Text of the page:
Will Marshall: Tiny satellites show us the Earth as it changes in near-real-time
Will Marshall - Space scientist
At Planet Labs, Will Marshall is helping share near-real-time images of our planet, from a constellation of earth-observing satellites. Full bio
because the Apollo 17 astronauts,
around the moon in 1972,
generation of human beings
to take care of it.
is beautiful, it's static,
scales with human activity.
have of it today is old.
you can't fix what you can't see.
of the whole planet every day.
and they're slow.
of a rocket just to launch it.
done an amazing job
it much more regularly,
we started Planet Labs
our satellite looks like:
and greatest electronics
this little package
resolution of the big satellite here,
thousandth of the mass.
"Dove" — Thank you.
satellites are typically named
Kill, I don't know,
built them, though.
prototype in our garage.
Silicon Valley company that we are,
for a space company.
we learned from Silicon Valley.
release often" on our software.
just to test the satellites,
our satellites at scale.
so much capability into this little box.
our team over the years
access to satellite information.
company, Chris, Robbie and I,
at the United Nations
about exactly that question:
to help humanity?
people in developing countries
using satellites to help humanity.
we're space geeks,
about what's up there,
of two of our satellites
International Space Station.
looking out of the window.
scale of our two satellites.
smallest satellites ever
the biggest satellite ever.
solar array glints in the sun.
two of them like this,
Earth-imaging satellites in human history,
completely radical new data set
more than 100 of these satellites
course of the next year.
of satellites in human history.
stays fixed with respect to the sun,
the Earth rotates underneath.
planet every 24 hours.
anywhere on the planet every day,
place on the planet every day.
just a couple of weeks ago,
imagery from the satellites
publicly for the first time right now.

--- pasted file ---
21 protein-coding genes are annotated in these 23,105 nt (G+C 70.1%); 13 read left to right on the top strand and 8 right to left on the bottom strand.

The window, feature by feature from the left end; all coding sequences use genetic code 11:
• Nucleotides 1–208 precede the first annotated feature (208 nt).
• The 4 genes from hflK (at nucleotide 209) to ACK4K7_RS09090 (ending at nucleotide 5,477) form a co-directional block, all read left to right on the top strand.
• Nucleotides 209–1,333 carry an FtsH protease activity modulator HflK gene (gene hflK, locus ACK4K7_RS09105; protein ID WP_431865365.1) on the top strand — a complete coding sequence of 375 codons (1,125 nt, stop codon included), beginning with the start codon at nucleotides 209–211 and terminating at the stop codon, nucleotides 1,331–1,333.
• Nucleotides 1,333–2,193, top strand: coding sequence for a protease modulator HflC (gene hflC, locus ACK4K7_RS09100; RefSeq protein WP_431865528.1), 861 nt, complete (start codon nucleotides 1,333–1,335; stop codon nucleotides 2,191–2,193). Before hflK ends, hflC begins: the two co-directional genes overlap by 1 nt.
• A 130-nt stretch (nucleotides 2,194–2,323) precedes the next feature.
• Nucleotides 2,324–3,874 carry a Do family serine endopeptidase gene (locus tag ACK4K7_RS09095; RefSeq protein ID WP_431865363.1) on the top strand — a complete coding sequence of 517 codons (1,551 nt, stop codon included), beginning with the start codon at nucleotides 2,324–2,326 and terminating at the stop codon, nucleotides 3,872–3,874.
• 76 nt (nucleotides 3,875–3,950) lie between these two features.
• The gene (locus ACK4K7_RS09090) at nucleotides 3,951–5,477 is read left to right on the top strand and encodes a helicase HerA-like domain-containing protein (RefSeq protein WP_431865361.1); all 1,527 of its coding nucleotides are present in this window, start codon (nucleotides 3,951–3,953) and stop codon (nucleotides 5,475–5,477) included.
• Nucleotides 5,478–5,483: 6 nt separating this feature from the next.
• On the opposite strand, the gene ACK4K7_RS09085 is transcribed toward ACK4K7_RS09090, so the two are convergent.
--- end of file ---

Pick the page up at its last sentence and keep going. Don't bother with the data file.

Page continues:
taken by our satellite.
turned the camera on.
latest image of that area,
is from our satellite,
to track urban growth as it happens
in all cities, every day.
the extent of all water bodies
and help water security.
to food security.
grow in all the fields
the planet every day.
satellite was flying over Argentina.
thousands of applications of this data,
every tree on the planet every day.
today's image and yesterday's image,
you'd see floods and fires and earthquakes.
best thing that we could do with our data
companies and scientists and journalists
that they have about the planet.
to run their apps on our data.
to information about our planet.
new global data set.
of our Spaceship Earth.
you with is the following question:
whole planet every single day,
and explore with us.
About the speaker:Will Marshall - Space scientist
At Planet Labs, Will Marshall is helping share near-real-time images of our planet, from a constellation of earth-observing satellites.
Why you should listen
In his Twitter bio, William Marshall calls himself a "quantum physicist cum space scientist in search of world peace and harmony." And when you hear about his job, it falls into place: He and his cofounders at Planet Labs want to show the earth what it looks like, in almost real time, via a new network of compact, capable satellites. They hope that up-to-date images will inform future humanitarian and commercial projects all over our planet and will help to enable people to make the best decisions for earth.
Before cofounding Planet Labs, Marshall was a scientist at NASA/USRA, where he helped to formulate the Small Spacecraft Office at NASA Ames Research Center. He worked on lunar orbiter mission LADEE, lunar impactor mission LCROSS and the groundbreaking PhoneSat project, building satellites out of consumer parts.
Will Marshall | Speaker | TED.com